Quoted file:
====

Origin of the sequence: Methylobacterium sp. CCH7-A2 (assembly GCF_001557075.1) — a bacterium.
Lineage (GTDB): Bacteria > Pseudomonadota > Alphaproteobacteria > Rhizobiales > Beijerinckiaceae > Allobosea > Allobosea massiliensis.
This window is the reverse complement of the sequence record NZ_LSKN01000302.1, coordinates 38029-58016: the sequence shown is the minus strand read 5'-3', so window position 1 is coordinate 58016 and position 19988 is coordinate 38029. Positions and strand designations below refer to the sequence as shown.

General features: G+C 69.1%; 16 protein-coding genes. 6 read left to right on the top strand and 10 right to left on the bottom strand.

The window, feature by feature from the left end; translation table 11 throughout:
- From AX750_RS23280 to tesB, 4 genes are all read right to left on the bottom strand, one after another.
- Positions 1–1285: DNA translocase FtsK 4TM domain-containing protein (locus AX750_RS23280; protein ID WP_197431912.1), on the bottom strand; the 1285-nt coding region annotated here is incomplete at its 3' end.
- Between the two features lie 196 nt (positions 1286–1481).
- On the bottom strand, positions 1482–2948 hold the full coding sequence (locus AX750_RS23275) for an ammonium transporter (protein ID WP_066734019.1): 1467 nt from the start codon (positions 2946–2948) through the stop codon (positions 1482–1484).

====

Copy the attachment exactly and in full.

Origin of the sequence: Methylobacterium sp. CCH7-A2 (assembly GCF_001557075.1) — a bacterium.
Lineage (GTDB): Bacteria > Pseudomonadota > Alphaproteobacteria > Rhizobiales > Beijerinckiaceae > Allobosea > Allobosea massiliensis.
This window is the reverse complement of the sequence record NZ_LSKN01000302.1, coordinates 38029-58016: the sequence shown is the minus strand read 5'-3', so window position 1 is coordinate 58016 and position 19988 is coordinate 38029. Positions and strand designations below refer to the sequence as shown.

General features: G+C 69.1%; 16 protein-coding genes. 6 read left to right on the top strand and 10 right to left on the bottom strand.

The window, feature by feature from the left end; translation table 11 throughout:
- From AX750_RS23280 to tesB, 4 genes are all read right to left on the bottom strand, one after another.
- Positions 1–1285: DNA translocase FtsK 4TM domain-containing protein (locus AX750_RS23280; protein ID WP_197431912.1), on the bottom strand; the 1285-nt coding region annotated here is incomplete at its 3' end.
- Between the two features lie 196 nt (positions 1286–1481).
- On the bottom strand, positions 1482–2948 hold the full coding sequence (locus AX750_RS23275) for an ammonium transporter (protein ID WP_066734019.1): 1467 nt from the start codon (positions 2946–2948) through the stop codon (positions 1482–1484).